Daily Devotion 02 November 2020
1 Corinthians 1:1-3 ‘Dear Corinthians’
1 Paul, called to be an apostle of Christ Jesus by the will of God, and our brother Sosthenes: 2 To the church of God that is in Corinth, to those who are sanctified in Christ Jesus, called to be saints, together with all those who in every place call on the name of our Lord Jesus Christ, both their Lord and ours: 3 Grace to you and peace from God our Father and the Lord Jesus Christ.
Many years ago, preparing for an All-Saints tide service, I audaciously ventured out amongst high street shoppers, armed with a small tape-recorder and asked passers by what they understood by the word “saint”…
“A guy in a stained glass window”,
“a Southampton footballer”
“a bloke with a halo”
…were some of the answers.
Whenever I have read about the classic stained-glass window saints of old, I have learnt that they were by no means perfect. Some gave their superiors a hard time, others were not easy to live with and a number of them had to move on from a past failure or overcome (or live with) some particular weakness. Many were ‘alternative’ in some way or other. All had some attribute that benefitted others.
At Emmanuel, we give thanks for many friends from our four contributing churches who have ‘passed on’, leaving us with special memories and appreciation of their particular gifts and graces.
The initial greeting often used by St. Paul in his letters to the early churches suggest that he recognised all the members as ‘saints’…not just potential saints but ‘here and now’ saints.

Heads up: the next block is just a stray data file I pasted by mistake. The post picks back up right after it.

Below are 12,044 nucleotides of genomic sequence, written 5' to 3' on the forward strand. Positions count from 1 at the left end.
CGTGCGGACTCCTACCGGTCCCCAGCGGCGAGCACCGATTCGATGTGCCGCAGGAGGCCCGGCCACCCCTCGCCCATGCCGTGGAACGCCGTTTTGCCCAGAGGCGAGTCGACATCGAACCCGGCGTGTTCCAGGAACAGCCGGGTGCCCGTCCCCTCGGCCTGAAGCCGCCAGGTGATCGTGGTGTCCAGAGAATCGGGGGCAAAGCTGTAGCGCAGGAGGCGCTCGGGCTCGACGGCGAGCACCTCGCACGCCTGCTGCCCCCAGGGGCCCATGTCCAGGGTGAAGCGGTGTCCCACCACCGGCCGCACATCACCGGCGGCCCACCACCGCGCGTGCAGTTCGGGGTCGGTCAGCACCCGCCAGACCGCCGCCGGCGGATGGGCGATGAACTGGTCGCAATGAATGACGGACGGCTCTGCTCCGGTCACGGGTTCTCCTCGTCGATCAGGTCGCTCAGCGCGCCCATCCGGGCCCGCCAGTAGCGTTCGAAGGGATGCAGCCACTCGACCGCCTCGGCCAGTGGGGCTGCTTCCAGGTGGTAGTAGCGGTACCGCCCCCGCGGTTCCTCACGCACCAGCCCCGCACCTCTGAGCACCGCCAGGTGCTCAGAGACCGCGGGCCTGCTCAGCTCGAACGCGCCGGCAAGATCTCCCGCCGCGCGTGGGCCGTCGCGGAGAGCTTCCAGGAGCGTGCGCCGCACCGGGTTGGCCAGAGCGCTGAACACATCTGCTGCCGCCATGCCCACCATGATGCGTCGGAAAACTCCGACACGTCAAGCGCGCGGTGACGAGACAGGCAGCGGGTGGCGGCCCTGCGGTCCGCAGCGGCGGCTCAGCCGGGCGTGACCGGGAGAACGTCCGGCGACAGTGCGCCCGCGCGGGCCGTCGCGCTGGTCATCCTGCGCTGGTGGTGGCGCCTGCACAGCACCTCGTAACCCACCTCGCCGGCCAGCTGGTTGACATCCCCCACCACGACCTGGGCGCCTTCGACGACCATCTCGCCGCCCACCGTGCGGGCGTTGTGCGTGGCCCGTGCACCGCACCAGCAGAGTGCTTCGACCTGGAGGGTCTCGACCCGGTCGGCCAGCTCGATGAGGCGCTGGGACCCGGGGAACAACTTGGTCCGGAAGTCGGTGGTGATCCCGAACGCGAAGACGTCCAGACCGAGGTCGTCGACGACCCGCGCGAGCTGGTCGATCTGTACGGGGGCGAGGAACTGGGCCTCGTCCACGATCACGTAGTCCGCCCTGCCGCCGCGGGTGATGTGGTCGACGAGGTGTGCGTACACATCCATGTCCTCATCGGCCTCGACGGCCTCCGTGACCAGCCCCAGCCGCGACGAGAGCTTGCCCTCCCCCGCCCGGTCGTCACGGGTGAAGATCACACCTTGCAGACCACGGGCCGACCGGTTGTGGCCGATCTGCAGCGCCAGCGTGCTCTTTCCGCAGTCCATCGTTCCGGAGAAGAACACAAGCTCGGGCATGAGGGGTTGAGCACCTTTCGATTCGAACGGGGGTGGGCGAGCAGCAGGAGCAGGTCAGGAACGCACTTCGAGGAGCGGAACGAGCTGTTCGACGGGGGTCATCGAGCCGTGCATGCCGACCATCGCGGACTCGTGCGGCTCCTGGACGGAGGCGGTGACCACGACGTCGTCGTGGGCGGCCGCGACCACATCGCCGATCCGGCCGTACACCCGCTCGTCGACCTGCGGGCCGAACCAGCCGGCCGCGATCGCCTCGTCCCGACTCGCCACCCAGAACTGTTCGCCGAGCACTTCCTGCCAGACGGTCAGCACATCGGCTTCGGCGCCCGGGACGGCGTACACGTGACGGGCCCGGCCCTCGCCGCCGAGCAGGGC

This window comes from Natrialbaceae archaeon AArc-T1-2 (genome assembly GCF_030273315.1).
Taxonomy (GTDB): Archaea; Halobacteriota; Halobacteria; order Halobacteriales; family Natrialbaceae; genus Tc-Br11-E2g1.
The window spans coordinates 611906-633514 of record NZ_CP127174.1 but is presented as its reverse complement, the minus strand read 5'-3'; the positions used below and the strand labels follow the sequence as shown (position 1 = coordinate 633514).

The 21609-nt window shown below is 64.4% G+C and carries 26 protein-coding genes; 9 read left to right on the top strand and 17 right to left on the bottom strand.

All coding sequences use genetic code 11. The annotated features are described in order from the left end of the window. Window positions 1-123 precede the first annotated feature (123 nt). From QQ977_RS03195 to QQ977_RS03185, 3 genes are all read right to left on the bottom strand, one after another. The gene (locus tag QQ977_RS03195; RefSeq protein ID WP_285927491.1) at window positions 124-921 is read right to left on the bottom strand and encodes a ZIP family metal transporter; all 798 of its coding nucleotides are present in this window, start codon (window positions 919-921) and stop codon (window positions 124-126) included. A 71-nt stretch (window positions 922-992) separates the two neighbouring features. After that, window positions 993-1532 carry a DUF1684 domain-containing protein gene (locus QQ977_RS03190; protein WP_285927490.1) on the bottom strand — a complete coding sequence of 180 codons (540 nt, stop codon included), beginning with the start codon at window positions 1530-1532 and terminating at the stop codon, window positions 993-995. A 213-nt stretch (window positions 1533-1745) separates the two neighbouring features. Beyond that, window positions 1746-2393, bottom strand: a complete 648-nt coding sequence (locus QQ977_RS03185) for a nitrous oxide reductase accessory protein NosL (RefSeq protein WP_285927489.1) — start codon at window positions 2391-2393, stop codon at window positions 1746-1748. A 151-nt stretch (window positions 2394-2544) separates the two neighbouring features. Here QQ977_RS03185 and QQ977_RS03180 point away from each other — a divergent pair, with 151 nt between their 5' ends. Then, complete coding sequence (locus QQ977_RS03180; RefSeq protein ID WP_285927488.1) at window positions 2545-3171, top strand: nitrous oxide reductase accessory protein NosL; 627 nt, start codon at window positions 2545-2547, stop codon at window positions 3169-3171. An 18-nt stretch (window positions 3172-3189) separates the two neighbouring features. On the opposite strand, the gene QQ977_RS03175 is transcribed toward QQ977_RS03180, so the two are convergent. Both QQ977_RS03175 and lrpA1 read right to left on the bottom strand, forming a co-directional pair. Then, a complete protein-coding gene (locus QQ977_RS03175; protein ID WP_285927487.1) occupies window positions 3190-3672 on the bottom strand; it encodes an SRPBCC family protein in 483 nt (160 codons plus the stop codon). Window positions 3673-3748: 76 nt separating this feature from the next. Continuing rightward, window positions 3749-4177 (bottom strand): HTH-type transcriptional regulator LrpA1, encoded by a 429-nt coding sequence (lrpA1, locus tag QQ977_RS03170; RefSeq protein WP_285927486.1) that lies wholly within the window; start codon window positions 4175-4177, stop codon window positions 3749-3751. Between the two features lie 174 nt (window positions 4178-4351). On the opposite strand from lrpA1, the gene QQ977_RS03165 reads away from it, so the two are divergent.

Likewise, may we recognise and give thanks for the ‘saints’ we meet at Emmanuel and elsewhere. ‘Saints’? Yes, though none of us are perfect, all of us have some particular quality that can enhance the ‘common good’. For Christians, the template for our lives is of course Christ himself.
In my street interview I asked a follow-up question: “Would you like to be a Saint?” Most of the answers were predictable: “No way! That’s not me!”, “Too good to be true”, “Chance would be a fine thing!”. Then a small child smiled and said: “Yes, I would like to be a saint. That would be fun” …and those words made me smile too.
For all the Saints who from their labours rest, we give thanks.
For the empowering kindness of strangers and friends, we give thanks.
For the example of Jesus who guides and inspires, we give thanks.
As we offer ourselves to be saints alive!
Address © 2020 Gordon Harrison.
Image one freely available online.
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